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Tokat (District Municipality, Turkey)

Last modified: 2019-07-07 by ivan sache
Keywords: tokat | güryıldız |
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Flag of Tokat, four versions - Images by Tomislav Šipek, 15 January 2018

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Presentation of Tokat

The municipality of Tokat (182,225 inhabitants, 132,437 in the town proper; 19,230 ha) is located between Sivas and Niksar.

Ivan Sache, 13 March 2016

Flag of Tokat

The flag of Tokat, used horizontally (photo, photo) or vertically (photo), is white with the municipality's emblem. The flag is also used with a blue background (photos). "Belediyesi" means "Municipality".
The emblem of the municipality depicts the local landscape, featuring Tokat castle built on the rock dominating the town and the town's clock tower.

The town of Tokat was conquered by the Seljuk Turks at the end of the 12th century and was incorporated into the Ottoman Empire in 1392. Tokat Castle, a ruined citadel also known as the fortress Dazimon, lies on the steep hills above the city. Prince Vlad III and his brother Radu are believed to have been held at the castle in 1442 by the Ottomans. Vlad, who was born between 1428 and 1431 in Sighişaora, Transylvania, is the prince who is the inspiration for Bram Stoker's 1897 gothic novel Dracula.
Archaeologists believe they have discovered dungeons, tunnels and a military shelter where Vlad the Impaler – who served as the inspiration for Bram Stoker's character Dracula – is believed to have been held hostage in the early 15th century. The find was made during restoration works at the castle, which uncovered a secret tunnel leading to the nearby Pervane Baths and a military shelter. Two dungeons were discovered, where Wallachian Prince Vlad III, known as Vlad the Impaler, is believed to have been kept captive by the Ottoman Turks.
[International Business Times, 29 September 2014]

The clock tower was commissioned by Governor Bekir Pasha and Mayor Mütevellioğlu Enver Bey for the 25th anniversary of the crowning of Sultan Abdul Hamid II. The tower, which is approximately 33 m in height, is located in the neighborhood of Behzat.

Tomislav Šipek & Ivan Sache, 15 January 2018

City Council


Flag of the Tokat City Council - Image by Tomislav Šipek, 19 November 2018

The flag of the Tokat City Council (photo) is white with the council's emblem. "Kent Konseyi" means "City Council".

Tomislav Šipek, 19 November 2018

Former municipalities



Flag of Güryıldız - Image by Tomislav Šipek, 22 December 2017

The flag of Güryıldız (photo is white with the municipality's emblem. "Belediyesi" means "Municipality".

Tomislav Šipek, 22 December 2017

Gazi Osman Pasha University


Flag of Gazi Osman Pasha University - Image by Ivan Sache, 7 December 2017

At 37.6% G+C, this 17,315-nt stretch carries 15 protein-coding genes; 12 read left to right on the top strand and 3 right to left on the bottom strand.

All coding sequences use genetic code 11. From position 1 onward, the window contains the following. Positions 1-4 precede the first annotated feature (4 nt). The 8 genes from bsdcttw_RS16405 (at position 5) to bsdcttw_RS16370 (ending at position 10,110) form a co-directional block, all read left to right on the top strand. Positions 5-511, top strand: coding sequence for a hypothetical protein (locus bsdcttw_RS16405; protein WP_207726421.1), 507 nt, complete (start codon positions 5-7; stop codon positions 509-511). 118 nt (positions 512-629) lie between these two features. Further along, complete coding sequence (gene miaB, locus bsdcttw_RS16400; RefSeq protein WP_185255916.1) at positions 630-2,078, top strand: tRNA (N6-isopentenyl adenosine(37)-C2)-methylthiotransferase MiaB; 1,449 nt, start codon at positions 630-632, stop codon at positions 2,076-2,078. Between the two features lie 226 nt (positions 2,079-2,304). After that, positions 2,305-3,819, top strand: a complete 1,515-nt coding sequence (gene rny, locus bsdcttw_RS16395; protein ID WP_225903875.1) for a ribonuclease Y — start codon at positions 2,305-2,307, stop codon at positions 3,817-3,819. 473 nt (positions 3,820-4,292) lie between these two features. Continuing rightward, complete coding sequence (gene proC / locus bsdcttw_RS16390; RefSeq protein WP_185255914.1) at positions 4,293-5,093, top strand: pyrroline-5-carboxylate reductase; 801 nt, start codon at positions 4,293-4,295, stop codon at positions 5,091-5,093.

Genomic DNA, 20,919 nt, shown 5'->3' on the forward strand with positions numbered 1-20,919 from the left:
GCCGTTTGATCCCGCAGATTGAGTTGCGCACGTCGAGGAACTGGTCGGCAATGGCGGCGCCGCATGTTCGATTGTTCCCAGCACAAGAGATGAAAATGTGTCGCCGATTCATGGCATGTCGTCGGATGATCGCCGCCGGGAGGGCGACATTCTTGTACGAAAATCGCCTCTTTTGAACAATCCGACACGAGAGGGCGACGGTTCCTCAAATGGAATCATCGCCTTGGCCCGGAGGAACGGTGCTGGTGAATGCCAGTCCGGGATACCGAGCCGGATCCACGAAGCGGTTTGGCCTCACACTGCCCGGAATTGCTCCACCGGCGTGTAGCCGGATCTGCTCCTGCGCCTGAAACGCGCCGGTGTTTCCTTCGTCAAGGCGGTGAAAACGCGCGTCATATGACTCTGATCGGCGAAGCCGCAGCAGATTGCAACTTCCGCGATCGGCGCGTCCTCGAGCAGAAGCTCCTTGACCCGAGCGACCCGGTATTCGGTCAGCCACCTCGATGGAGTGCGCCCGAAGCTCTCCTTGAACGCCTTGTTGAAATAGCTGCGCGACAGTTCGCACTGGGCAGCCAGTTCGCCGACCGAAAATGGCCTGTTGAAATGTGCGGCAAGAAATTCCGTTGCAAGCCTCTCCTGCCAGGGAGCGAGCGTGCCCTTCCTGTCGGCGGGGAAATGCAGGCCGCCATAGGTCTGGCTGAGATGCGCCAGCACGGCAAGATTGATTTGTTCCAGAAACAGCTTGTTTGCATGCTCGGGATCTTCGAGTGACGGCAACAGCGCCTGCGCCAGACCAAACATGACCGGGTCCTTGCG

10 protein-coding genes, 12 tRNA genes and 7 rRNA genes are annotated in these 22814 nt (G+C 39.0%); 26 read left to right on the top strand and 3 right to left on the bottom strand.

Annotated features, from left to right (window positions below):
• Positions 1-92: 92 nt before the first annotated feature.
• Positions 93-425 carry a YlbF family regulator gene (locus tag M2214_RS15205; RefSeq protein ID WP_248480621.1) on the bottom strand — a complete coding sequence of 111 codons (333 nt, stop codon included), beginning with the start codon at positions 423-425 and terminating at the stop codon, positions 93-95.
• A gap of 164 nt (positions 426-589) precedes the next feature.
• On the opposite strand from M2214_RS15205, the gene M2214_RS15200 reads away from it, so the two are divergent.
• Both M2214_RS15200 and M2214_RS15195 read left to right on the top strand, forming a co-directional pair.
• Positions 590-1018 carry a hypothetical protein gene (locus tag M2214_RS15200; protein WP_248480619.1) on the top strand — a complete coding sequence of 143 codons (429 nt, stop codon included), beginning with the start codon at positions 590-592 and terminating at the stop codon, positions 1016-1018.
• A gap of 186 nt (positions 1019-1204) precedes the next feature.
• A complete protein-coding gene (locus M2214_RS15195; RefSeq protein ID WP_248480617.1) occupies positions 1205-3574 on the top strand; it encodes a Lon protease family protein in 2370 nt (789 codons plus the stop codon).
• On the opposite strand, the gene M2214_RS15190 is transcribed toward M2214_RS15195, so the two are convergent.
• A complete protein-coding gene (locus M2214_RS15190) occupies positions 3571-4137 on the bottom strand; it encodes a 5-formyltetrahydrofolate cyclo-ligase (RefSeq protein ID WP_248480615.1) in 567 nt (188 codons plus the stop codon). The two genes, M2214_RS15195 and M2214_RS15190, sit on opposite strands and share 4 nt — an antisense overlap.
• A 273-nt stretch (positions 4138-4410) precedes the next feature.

Gazi Osman Pasha University, established in Tokat on 3 July 1992, is named for field marshal Gazi Osman Pasha (Osman Nuri Pasha, 1832-1900), who heroically led the defense of Plevna (now the town of Pleven, Bulgaria), during the Russo-Turkish War (1876-1877).
Osman Pasha surrendered on 10 December 1977 after a five-month siege. Although the Ottomans were defeated, the long siege delayed the Russian advance and prevented an attack of Constantinople. As a tribute to his courage, Osman Pasha was awarded the title of "Gazi" (lit., "warrior" or "veteran", subsequently awarded to Mustafa Kemal Atatürk). The siege is also commemorated by the Plevna / Osman Pasha March.

The flag of Gazi Osman Pasha University (photo, photo, photo, photo, photo, photo, photo) is white with the university's emblem in the center.

The emblem was designed in 1992 by Alper Bay, winner of a public contest. It features a stylized yellow tree shaped like letters "G O P", for Gazi Osman Pasha, symbolizing the Ottoman civilization. The tree is rooted in a red river, representing Danube shed by the Plevna martyrs.
The emblem stirred up a sour controversy in 2005. A lecturer in the Arts Department of the university presented a report stating that the emblem was graphically inappropriate, being difficult to reproduce and including too many colors. Accordingly, he proposed to remove the representation of the Danube, claiming that a bloody element was not appropriate on the symbol of a university; he pointed out that the Çanakkale 18 March University, also connected to heroic war acts, did not use any bloody element on its emblem. The rector decided that the emblem should be changed; following a public contest, 24 proposals were featured on the university's website. This triggered virulent reactions in the nationalist and conservative circles, so that the rector eventually withdrew his decision to change the emblem.
[ Mermurla, 5 November 2005]

Ivan Sache, 7 December 2017